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The bilingual schools taking the teaching outdoors

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Some of the teachers at Phorms, a network of seven bilingual schools in Germany, are taking lessons out of the classroom to increase children’s engagement with both learning and the natural world.


Remember those halcyon days of childhood, when you would ride your bike for hours or climb trees with friends? With the introduction of modern technology and increased road traffic, many children are missing out on this experience entirely.

 

Instead an increasing number of children in Germany between the ages of three and 13 spend almost an hour-and-a-half watching TV each day. On top of that, they spend almost the same amount of time staring at a computer or smartphone screen. That’s around three hours of being indoors and inactive every day.

 

Maria Tasker, a British biology in Baden-Wurttemburg, understands the importance of fresh air for children. She also believes that the best way to learn biology is by being immersed in the natural world. It’s for these reasons that Maria regularly takes her classes outside for practical lessons.

 

Read more via thelocal.de: The bilingual schools taking the teaching outdoors

 

And find out more about Phorms education in Germany

 

phorms.jpg.0b9148468f5753495da0a0052bbae

 

This is a paid placement posting.

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My daughter has recently moved back to Germany with her German husband and two small boys.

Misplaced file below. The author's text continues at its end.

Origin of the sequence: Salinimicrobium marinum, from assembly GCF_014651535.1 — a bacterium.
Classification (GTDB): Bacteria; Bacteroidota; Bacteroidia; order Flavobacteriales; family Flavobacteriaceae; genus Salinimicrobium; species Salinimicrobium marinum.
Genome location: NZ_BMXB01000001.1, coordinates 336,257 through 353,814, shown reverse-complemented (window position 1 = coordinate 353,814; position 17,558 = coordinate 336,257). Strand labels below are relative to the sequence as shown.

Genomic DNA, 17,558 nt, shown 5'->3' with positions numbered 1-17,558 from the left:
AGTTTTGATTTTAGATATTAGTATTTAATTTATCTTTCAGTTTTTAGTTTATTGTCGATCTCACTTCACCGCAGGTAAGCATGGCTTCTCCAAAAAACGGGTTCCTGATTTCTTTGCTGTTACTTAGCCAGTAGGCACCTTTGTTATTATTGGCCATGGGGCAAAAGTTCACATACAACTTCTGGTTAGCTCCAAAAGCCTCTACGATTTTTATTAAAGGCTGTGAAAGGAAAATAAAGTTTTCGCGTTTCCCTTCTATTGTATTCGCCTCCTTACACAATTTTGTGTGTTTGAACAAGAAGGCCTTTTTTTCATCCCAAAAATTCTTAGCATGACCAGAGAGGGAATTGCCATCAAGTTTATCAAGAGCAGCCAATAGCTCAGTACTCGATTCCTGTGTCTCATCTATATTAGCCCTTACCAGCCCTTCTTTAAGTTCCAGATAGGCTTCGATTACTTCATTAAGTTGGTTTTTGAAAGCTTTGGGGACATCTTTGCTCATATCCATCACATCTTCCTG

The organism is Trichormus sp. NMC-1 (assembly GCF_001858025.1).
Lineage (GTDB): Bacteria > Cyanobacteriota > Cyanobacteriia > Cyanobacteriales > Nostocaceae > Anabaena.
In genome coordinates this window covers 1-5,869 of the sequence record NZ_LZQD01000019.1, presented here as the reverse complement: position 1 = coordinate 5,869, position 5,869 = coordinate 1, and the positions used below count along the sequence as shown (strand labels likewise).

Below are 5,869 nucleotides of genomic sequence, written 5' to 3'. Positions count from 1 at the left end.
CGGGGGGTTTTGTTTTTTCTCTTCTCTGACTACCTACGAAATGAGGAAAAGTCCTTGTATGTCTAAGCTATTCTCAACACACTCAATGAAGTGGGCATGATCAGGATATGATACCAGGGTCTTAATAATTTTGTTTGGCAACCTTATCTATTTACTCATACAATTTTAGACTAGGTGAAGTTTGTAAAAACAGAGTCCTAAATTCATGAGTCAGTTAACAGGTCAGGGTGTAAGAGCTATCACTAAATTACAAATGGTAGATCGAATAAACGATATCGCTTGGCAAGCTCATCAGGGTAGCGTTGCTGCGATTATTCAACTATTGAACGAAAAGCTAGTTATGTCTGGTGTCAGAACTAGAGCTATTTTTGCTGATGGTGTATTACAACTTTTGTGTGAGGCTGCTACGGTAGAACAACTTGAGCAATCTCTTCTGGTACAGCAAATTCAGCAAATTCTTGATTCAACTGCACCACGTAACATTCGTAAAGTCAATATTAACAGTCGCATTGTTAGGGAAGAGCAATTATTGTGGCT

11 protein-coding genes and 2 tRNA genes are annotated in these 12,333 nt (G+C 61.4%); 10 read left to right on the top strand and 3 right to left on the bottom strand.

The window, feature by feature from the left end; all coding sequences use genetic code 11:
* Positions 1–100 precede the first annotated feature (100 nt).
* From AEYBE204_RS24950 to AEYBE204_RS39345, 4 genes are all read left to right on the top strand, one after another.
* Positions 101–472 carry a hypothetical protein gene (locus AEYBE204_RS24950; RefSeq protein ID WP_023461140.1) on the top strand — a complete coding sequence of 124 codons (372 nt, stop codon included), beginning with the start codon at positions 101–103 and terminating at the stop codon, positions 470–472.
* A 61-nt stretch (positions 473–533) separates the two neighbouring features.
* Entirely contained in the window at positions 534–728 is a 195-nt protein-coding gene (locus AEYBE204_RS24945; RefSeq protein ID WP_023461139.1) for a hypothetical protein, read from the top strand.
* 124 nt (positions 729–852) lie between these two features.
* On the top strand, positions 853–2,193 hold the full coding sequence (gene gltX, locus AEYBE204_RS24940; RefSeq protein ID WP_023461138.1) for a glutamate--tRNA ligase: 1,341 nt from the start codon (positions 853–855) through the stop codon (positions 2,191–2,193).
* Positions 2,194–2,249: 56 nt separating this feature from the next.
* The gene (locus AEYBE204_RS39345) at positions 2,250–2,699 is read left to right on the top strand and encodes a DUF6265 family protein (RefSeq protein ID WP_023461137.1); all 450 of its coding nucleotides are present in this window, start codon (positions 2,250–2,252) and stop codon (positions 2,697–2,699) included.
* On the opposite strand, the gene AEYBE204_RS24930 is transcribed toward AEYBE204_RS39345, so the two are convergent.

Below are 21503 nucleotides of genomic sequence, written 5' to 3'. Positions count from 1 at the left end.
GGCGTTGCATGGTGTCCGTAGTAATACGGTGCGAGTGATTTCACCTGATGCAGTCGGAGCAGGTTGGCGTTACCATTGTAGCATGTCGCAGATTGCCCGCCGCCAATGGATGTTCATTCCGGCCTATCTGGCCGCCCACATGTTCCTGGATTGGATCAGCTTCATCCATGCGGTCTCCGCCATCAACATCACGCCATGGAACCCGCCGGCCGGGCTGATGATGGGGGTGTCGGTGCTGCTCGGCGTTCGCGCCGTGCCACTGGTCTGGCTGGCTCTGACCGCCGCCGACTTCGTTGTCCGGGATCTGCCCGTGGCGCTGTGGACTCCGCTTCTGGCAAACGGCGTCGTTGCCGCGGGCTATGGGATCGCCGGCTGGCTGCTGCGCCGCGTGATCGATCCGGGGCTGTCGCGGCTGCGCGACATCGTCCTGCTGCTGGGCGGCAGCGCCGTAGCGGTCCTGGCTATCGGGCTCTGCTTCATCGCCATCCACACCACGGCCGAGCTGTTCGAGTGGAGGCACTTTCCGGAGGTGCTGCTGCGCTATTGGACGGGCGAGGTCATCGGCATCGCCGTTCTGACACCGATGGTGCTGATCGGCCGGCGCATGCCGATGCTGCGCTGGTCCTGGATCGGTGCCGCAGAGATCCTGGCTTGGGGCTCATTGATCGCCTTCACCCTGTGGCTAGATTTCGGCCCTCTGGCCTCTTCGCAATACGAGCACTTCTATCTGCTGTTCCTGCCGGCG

She has mentioned something about “forest schools,” but not in a favorable light. 

 

Someone mentioned to her her about the kids running around in freezing weather, looking miserable with runny noses. 

 

She is is still struggling with the fact that her soon to be 6 year old is basically in “daycare” when in the U.S. he would have been completely alphabetized and taught to read. 

 

So, although all of this sounds good in theory, it takes a really great program to implement it properly. 

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So is her 6 yr. old in a forest school? I've never heard of it.

 

My grandchildren here were reading and writing before that age. 

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On 11/21/2018, 12:43:53, retej said:

She is is still struggling with the fact that her soon to be 6 year old is basically in “daycare” when in the U.S. he would have been completely alphabetized and taught to read. 

 

We've moving from the US to Germany in a couple months, with a 6 year-old and almost 5 year-old. There are some studies that show early academic training isn't all it's cracked up to be, and can potentially be detrimental in the long run. A big reason we're moving is because of the education system. Little kids need time to be little kids, and a year this way or that way makes no difference in the big scheme of things. Doesn't mean you can't do it at home (we read lots of books to ours), but drilling "sight words" into them doesn't make sense to us. We've been enrolled in music classes for several years, older one is learning piano, since music has been shown to be very beneficial from an early age on.

http://www.swweducation.org/?p=4444

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26 minutes ago, DwayneAufRäder said:

A big reason we're moving is because of the education system.

 

You can't find an acceptable school in the US?  Really?

 

If there is one thing educational systems do NOT lack is studies of the education systems.

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4 minutes ago, catjones said:

You can't find an acceptable school in the US?  Really?

 

If there is one thing educational systems do NOT lack is studies of the education systems.